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When they planted wheat they had hopes for grains

Once I saw a lady fainting on a hot day and did nothing to help her. While others landed a hand I still processed the act of fainting and tried to shake it off as if it were some kind of phobic encounter and not a situation in which I could intervene. I certainly wasn’t the hero that day, other people were. But they didn’t look like it. Nobody wore a cape.

We look up to heroes but the heroes themselves often don’t feel all that heroic. We vilify those who, by profession or chance, commit acts we deem heinous. But that is just one side of the coin. Because in the midst of the action everything is quite surreal: the protagonist does not see himself as a liberating hero or an oppressor. In fact it is highly likely that he or she barely distinguishes if the side they are on is the good or the bad. Nowhere is the present more present than during a bewildering event. That is one of the reasons why I distrust any kind of presentation involving a complicated string-pulley for a life-jacket on a high altitude aeroplane. It looks as if it could save your life. It probably wouldn’t.

I wonder how many people feel the same about the instantaneous ability (or lack thereof) of saving one’s life, perhaps one’s own life. Will it work? What will others do? As of late, thinking and acting fast looks more and more like a compulsory skill instead of an empathy exercise. The world swirls out of control from one day to the next and sometimes even from one hour to the next. There is little time for simple things. Routine is more of a luxury than a bore.

“planting wheat one week before to one week after the first frost is generally an ideal time for wheat planting due to ideal soil temperatures that favour rapid emergence.”

Think of the land, of agriculture, of planting and harvesting. The MFA[1] website states that “planting wheat one week before to one week after the first frost is generally an ideal time for wheat planting due to ideal soil temperatures that favour rapid emergence.”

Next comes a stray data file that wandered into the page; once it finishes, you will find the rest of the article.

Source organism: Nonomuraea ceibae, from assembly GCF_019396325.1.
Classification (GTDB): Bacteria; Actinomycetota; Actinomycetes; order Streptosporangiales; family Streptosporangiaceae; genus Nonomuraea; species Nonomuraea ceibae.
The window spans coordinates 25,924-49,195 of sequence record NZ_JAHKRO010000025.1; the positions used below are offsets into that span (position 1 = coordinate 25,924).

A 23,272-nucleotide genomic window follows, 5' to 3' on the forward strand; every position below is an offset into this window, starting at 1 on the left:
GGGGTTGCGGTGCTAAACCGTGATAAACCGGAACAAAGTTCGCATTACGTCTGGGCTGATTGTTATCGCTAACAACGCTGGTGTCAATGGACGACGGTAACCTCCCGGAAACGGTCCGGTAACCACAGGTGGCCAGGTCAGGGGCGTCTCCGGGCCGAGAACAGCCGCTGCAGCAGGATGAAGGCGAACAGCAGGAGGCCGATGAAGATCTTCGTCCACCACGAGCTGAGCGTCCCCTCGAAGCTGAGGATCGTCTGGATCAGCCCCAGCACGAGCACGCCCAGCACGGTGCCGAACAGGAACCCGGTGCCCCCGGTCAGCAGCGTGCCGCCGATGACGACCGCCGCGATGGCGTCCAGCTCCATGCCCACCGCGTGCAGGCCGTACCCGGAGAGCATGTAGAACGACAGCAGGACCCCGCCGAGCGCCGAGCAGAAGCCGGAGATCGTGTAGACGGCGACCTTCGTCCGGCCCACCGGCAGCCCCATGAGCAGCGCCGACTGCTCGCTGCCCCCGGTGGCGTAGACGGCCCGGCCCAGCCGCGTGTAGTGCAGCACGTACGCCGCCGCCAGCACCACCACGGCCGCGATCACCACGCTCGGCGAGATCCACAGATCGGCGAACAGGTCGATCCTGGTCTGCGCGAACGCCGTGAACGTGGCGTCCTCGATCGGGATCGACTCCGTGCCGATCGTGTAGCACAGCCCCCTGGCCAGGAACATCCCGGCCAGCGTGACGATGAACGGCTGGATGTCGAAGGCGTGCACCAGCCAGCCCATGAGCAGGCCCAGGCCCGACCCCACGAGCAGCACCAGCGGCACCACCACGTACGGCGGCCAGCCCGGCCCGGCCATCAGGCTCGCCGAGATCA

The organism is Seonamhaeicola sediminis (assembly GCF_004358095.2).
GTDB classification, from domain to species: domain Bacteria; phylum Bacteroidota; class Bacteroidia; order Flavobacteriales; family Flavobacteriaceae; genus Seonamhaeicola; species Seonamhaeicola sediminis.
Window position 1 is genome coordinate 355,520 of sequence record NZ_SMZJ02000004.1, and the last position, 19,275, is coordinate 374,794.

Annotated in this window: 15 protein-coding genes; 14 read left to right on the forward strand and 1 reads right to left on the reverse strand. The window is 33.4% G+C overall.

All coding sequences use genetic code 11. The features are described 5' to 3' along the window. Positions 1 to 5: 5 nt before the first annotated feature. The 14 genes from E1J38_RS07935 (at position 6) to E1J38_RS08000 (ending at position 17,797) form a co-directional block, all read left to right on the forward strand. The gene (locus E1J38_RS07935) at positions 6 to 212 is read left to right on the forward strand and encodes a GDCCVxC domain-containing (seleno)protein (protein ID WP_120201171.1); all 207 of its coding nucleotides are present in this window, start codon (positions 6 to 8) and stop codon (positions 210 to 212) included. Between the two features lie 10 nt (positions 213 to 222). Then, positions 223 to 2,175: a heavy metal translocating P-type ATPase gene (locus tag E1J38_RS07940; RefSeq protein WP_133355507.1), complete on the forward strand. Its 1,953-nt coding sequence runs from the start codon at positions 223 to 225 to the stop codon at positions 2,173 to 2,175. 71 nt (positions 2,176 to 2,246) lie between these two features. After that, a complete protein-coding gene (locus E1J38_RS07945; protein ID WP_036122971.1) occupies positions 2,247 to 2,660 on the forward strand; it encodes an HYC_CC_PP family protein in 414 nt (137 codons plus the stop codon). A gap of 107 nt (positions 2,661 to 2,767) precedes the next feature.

Once the seeds are planted the wait begins. Harvesting only happens in fall.

But the rule of the land and the rule of man have very little in common these days. It used to be that farmers hoped for rain, nowadays they hope for peace. Because between planting and harvesting there are things to worry about that have nothing to do with nature and very much to do with other men.

1

I am not a farmer but with the little knowledge that I do have, I strongly believe the farmers of Eastern Ukraine planted their crops in hopes of harvesting their grain. And, like all good farmers, they too hoped for rain. But the rain of lead they received instead was probably different than what they had expected. Then the lead got bigger. Then it turned into men. It is nothing short of surreal to hope for grain and harvest tragedy instead.

“these are the stakes: to make a world in which all of God’s children can live or to go into the darkness.” (Lyndon Johnson, 1964)

 In July 1964, president Lyndon Johnson’s campaign aired “the Daisy Ad”. In it, a little girl counting the ripped petals of a daisy, then a countdown, then a nuclear blast. It stated “these are the stakes: to make a world in which all of God’s children can live or to go into the darkness.” The president’s line echoed W.H. Auden’s poem (entitled “September 1, 1939): “we must either love each other or we must die”. It seems half a century later we are very much in the same place.

©milena, 2014.

[1] Made for Agriculture: http://www.mfa-inc.com

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